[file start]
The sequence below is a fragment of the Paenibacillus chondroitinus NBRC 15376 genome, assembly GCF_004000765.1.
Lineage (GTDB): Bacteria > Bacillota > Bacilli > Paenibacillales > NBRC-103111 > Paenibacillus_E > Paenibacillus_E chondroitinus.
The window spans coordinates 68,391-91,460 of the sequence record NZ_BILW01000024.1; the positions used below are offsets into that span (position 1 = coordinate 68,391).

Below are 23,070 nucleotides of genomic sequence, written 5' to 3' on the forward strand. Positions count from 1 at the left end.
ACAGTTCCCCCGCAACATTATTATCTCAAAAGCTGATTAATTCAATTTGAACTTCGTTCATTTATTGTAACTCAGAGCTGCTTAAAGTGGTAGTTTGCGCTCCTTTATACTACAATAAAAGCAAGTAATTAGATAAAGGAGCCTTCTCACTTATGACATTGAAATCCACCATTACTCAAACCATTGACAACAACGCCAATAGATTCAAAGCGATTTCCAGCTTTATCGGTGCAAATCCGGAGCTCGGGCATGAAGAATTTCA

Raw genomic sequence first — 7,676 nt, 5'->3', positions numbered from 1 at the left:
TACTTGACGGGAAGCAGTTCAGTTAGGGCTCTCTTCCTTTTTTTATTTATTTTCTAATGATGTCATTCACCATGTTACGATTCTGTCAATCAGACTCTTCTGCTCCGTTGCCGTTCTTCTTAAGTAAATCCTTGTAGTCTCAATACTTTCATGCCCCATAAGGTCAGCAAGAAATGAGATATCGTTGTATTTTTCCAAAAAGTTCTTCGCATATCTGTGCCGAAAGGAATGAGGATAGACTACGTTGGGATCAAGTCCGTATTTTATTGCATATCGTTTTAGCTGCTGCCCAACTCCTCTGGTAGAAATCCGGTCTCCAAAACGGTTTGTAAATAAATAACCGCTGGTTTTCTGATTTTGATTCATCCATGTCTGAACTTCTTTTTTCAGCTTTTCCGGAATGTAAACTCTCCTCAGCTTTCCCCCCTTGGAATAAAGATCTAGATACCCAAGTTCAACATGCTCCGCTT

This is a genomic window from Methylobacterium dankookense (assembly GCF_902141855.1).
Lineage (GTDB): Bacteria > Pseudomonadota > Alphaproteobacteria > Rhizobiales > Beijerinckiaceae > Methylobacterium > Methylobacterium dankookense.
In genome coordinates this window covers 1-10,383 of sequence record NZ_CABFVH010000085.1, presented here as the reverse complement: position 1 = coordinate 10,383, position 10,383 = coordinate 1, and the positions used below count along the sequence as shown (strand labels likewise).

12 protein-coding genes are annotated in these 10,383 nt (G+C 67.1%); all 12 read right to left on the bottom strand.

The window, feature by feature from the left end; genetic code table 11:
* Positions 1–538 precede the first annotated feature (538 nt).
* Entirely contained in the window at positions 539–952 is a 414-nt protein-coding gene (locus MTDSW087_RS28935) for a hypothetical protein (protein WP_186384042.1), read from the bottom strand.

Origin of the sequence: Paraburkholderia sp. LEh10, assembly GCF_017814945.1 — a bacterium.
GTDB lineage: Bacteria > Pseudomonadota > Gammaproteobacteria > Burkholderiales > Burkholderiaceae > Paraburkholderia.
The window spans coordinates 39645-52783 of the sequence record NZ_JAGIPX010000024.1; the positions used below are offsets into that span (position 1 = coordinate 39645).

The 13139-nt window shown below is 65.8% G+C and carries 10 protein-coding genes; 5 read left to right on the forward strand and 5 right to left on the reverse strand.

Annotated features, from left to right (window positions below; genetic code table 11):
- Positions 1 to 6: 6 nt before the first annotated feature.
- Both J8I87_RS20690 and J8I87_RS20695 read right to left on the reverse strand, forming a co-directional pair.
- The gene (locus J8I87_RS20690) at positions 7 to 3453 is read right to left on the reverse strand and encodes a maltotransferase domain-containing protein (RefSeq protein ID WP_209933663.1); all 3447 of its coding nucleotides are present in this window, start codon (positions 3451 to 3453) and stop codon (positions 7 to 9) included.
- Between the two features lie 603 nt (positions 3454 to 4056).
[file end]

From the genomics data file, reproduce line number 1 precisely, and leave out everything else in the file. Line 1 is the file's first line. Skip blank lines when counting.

The sequence below is a fragment of the Paenibacillus chondroitinus NBRC 15376 genome, assembly GCF_004000765.1.